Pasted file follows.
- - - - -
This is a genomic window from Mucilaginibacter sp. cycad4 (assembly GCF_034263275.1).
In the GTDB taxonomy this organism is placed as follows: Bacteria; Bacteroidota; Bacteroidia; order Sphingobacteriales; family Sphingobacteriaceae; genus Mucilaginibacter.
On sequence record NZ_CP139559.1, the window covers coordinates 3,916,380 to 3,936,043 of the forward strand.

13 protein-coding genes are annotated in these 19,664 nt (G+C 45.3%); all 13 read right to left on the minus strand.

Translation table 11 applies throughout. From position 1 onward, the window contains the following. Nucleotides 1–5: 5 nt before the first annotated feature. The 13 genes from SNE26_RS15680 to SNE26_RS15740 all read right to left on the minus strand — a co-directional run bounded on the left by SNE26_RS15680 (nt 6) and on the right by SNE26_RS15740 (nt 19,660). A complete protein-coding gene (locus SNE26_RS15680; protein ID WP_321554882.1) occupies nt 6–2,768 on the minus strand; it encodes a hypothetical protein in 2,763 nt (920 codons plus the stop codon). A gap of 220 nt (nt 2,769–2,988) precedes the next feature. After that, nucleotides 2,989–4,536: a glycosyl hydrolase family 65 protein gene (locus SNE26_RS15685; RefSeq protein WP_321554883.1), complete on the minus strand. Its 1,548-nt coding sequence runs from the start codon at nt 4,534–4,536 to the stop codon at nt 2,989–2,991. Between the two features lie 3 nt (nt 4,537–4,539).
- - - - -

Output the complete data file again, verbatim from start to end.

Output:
This is a genomic window from Mucilaginibacter sp. cycad4 (assembly GCF_034263275.1).
In the GTDB taxonomy this organism is placed as follows: Bacteria; Bacteroidota; Bacteroidia; order Sphingobacteriales; family Sphingobacteriaceae; genus Mucilaginibacter.
On sequence record NZ_CP139559.1, the window covers coordinates 3,916,380 to 3,936,043 of the forward strand.

13 protein-coding genes are annotated in these 19,664 nt (G+C 45.3%); all 13 read right to left on the minus strand.

Translation table 11 applies throughout. From position 1 onward, the window contains the following. Nucleotides 1–5: 5 nt before the first annotated feature. The 13 genes from SNE26_RS15680 to SNE26_RS15740 all read right to left on the minus strand — a co-directional run bounded on the left by SNE26_RS15680 (nt 6) and on the right by SNE26_RS15740 (nt 19,660). A complete protein-coding gene (locus SNE26_RS15680; protein ID WP_321554882.1) occupies nt 6–2,768 on the minus strand; it encodes a hypothetical protein in 2,763 nt (920 codons plus the stop codon). A gap of 220 nt (nt 2,769–2,988) precedes the next feature. After that, nucleotides 2,989–4,536: a glycosyl hydrolase family 65 protein gene (locus SNE26_RS15685; RefSeq protein WP_321554883.1), complete on the minus strand. Its 1,548-nt coding sequence runs from the start codon at nt 4,534–4,536 to the stop codon at nt 2,989–2,991. Between the two features lie 3 nt (nt 4,537–4,539).